Learning Sound and Meaning Jointly in Early Language Acquisition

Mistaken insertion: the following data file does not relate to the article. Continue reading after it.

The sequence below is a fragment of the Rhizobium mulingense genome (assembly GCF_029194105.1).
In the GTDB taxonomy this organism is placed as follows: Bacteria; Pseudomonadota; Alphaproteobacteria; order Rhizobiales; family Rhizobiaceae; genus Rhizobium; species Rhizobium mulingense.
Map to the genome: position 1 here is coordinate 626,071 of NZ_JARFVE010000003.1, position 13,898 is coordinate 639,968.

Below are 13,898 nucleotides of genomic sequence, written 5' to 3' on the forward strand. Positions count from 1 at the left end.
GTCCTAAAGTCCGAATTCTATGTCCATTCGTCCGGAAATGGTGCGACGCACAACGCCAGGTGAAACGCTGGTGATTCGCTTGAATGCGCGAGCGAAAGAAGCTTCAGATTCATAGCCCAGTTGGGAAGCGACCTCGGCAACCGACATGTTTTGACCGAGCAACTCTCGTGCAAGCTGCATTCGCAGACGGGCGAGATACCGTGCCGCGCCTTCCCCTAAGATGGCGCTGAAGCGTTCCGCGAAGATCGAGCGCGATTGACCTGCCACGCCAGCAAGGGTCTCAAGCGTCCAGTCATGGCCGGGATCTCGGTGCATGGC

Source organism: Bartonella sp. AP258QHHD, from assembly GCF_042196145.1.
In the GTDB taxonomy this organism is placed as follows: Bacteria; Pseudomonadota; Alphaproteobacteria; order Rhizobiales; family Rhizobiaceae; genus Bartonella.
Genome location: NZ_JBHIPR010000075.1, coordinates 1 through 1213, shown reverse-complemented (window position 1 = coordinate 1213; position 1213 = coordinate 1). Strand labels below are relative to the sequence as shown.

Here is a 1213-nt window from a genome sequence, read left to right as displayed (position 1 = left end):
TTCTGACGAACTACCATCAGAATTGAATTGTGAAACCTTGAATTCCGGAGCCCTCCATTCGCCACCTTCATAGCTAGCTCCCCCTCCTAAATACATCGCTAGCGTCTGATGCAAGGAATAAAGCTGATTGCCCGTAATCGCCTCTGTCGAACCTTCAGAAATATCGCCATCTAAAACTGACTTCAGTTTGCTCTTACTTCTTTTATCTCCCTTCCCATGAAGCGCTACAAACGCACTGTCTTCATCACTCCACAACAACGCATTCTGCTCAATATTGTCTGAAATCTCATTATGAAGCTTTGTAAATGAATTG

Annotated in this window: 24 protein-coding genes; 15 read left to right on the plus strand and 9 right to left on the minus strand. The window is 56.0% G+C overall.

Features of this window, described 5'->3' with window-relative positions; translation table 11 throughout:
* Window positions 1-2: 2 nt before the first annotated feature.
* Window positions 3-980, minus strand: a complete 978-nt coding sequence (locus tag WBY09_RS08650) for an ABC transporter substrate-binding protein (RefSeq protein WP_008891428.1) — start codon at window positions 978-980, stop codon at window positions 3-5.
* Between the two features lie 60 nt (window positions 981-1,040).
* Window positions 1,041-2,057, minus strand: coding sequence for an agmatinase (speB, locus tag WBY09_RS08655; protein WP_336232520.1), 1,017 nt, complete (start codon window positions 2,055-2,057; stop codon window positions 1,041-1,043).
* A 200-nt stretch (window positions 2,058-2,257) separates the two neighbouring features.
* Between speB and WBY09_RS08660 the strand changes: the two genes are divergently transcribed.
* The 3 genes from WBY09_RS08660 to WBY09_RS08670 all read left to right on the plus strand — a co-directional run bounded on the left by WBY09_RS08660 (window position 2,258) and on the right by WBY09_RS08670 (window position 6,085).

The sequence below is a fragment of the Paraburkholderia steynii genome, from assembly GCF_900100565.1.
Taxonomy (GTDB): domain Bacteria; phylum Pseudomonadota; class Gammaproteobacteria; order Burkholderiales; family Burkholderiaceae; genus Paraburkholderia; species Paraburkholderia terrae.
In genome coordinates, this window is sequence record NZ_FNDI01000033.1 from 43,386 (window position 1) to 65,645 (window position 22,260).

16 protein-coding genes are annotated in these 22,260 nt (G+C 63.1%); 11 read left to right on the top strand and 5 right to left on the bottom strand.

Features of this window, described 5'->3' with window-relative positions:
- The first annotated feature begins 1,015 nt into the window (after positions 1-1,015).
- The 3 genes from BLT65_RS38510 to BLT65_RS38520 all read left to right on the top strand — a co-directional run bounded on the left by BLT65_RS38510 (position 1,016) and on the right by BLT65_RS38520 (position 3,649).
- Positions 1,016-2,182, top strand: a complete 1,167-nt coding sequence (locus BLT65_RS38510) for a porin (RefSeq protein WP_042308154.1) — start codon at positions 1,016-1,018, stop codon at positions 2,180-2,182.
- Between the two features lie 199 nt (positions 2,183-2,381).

Language acquisition — the process by which children break into their native language — is both an exciting scientific frontier and a critical applied issue. During the course of acquisition, babies both have to learn the meanings of words and learn to recognize different ways the same word is pronounced, all while ignoring irrelevant variations (e.g. “dog” is the same word even when spoken by two different people). These two aspects of language learning are both important problems but have typically been studied independently. Exciting new findings suggest that studying these two problems together may lead to advances, however. In our proposed project, we will launch a large scale interdisciplinary investigation at the interface of phonological (sound) and semantic (meaning) learning. The objective is to inquire if such an interaction is possible, how it is predicted to develop across time and through what mechanisms. It will bring together experts in low-level speech processing at Laboratoire de Science Cognitive et Psycholinguistique (LSCP) in Paris, and experts in high-level semantic learning at the Stanford Language and Cognition Lab. This project will integrate cutting edge speech technology tools with computer vision algorithms to analyze data from recorded interactions of children with their parents.